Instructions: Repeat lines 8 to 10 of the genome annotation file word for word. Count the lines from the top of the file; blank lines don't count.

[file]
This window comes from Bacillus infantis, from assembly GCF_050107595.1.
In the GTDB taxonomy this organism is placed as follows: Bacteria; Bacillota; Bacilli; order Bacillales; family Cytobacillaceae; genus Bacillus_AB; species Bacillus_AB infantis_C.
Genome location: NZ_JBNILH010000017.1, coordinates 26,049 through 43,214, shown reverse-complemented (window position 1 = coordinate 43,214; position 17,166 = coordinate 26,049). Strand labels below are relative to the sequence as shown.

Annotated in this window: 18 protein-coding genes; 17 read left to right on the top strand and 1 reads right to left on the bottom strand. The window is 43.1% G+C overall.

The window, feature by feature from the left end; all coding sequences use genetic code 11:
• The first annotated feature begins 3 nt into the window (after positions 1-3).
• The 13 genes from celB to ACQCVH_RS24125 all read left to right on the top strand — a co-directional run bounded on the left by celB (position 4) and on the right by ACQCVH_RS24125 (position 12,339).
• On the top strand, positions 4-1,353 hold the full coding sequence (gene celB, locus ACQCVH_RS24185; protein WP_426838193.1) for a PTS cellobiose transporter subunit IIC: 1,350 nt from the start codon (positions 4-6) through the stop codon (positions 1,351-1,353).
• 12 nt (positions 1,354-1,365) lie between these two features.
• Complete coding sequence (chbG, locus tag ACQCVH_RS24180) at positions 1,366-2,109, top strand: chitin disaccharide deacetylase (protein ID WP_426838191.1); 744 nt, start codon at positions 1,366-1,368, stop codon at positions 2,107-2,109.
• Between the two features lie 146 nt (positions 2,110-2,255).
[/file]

• On the top strand, positions 4-1,353 hold the full coding sequence (gene celB, locus ACQCVH_RS24185; protein WP_426838193.1) for a PTS cellobiose transporter subunit IIC: 1,350 nt from the start codon (positions 4-6) through the stop codon (positions 1,351-1,353).
• 12 nt (positions 1,354-1,365) lie between these two features.
• Complete coding sequence (chbG, locus tag ACQCVH_RS24180) at positions 1,366-2,109, top strand: chitin disaccharide deacetylase (protein ID WP_426838191.1); 744 nt, start codon at positions 1,366-1,368, stop codon at positions 2,107-2,109.